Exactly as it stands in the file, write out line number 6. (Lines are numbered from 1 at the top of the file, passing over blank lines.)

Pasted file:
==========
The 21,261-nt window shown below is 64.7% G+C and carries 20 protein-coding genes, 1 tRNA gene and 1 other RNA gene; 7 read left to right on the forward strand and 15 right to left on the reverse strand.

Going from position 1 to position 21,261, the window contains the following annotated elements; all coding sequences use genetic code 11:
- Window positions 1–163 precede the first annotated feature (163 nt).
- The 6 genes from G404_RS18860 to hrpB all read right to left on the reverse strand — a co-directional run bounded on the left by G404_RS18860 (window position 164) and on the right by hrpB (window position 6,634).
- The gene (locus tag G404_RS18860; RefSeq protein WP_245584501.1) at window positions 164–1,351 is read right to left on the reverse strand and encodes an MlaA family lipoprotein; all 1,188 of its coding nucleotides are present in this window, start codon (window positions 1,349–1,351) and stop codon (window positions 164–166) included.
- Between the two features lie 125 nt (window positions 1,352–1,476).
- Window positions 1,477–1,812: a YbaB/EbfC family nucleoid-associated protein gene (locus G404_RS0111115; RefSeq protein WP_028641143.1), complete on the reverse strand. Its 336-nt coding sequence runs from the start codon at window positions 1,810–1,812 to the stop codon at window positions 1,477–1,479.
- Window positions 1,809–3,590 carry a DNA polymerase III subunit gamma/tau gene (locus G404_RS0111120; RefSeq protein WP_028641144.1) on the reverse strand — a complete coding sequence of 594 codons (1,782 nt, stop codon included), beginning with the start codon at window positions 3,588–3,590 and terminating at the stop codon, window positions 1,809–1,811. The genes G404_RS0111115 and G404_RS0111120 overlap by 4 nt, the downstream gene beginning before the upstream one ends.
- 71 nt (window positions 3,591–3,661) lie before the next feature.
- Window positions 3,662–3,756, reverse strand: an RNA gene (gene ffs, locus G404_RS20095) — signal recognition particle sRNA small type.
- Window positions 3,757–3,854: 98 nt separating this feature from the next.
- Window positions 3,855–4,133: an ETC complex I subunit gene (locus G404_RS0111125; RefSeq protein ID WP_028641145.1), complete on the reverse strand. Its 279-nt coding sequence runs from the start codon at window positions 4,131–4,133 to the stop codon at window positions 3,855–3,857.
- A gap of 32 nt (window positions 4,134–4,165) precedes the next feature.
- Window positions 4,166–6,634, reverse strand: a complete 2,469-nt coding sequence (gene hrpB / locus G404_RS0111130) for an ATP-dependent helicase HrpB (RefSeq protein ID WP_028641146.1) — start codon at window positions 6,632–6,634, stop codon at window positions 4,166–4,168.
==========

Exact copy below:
- Between the two features lie 125 nt (window positions 1,352–1,476).